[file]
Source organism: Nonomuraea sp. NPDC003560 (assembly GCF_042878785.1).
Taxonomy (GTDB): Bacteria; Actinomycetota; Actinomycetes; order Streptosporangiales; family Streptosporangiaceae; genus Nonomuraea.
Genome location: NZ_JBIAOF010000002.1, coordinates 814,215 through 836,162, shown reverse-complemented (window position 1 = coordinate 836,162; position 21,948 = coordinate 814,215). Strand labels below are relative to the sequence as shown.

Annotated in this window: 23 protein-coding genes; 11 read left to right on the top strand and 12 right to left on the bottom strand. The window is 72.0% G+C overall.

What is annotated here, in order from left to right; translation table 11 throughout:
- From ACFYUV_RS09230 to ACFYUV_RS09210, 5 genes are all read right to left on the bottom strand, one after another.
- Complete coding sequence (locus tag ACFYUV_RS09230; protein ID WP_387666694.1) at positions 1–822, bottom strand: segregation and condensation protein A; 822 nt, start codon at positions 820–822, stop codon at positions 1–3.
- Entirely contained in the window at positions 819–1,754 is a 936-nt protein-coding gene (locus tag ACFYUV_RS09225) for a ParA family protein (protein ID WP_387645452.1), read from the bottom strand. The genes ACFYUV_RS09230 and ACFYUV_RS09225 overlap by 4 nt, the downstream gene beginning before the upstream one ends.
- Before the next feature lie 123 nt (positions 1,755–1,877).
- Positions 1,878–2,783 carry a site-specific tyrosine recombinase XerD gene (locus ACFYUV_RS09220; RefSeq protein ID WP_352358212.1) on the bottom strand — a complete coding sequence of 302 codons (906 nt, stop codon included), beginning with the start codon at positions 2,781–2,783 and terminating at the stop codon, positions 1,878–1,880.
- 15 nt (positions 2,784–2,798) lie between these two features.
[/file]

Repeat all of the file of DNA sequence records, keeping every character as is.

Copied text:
Source organism: Nonomuraea sp. NPDC003560 (assembly GCF_042878785.1).
Taxonomy (GTDB): Bacteria; Actinomycetota; Actinomycetes; order Streptosporangiales; family Streptosporangiaceae; genus Nonomuraea.
Genome location: NZ_JBIAOF010000002.1, coordinates 814,215 through 836,162, shown reverse-complemented (window position 1 = coordinate 836,162; position 21,948 = coordinate 814,215). Strand labels below are relative to the sequence as shown.

Annotated in this window: 23 protein-coding genes; 11 read left to right on the top strand and 12 right to left on the bottom strand. The window is 72.0% G+C overall.

What is annotated here, in order from left to right; translation table 11 throughout:
- From ACFYUV_RS09230 to ACFYUV_RS09210, 5 genes are all read right to left on the bottom strand, one after another.
- Complete coding sequence (locus tag ACFYUV_RS09230; protein ID WP_387666694.1) at positions 1–822, bottom strand: segregation and condensation protein A; 822 nt, start codon at positions 820–822, stop codon at positions 1–3.
- Entirely contained in the window at positions 819–1,754 is a 936-nt protein-coding gene (locus tag ACFYUV_RS09225) for a ParA family protein (protein ID WP_387645452.1), read from the bottom strand. The genes ACFYUV_RS09230 and ACFYUV_RS09225 overlap by 4 nt, the downstream gene beginning before the upstream one ends.
- Before the next feature lie 123 nt (positions 1,755–1,877).
- Positions 1,878–2,783 carry a site-specific tyrosine recombinase XerD gene (locus ACFYUV_RS09220; RefSeq protein ID WP_352358212.1) on the bottom strand — a complete coding sequence of 302 codons (906 nt, stop codon included), beginning with the start codon at positions 2,781–2,783 and terminating at the stop codon, positions 1,878–1,880.
- 15 nt (positions 2,784–2,798) lie between these two features.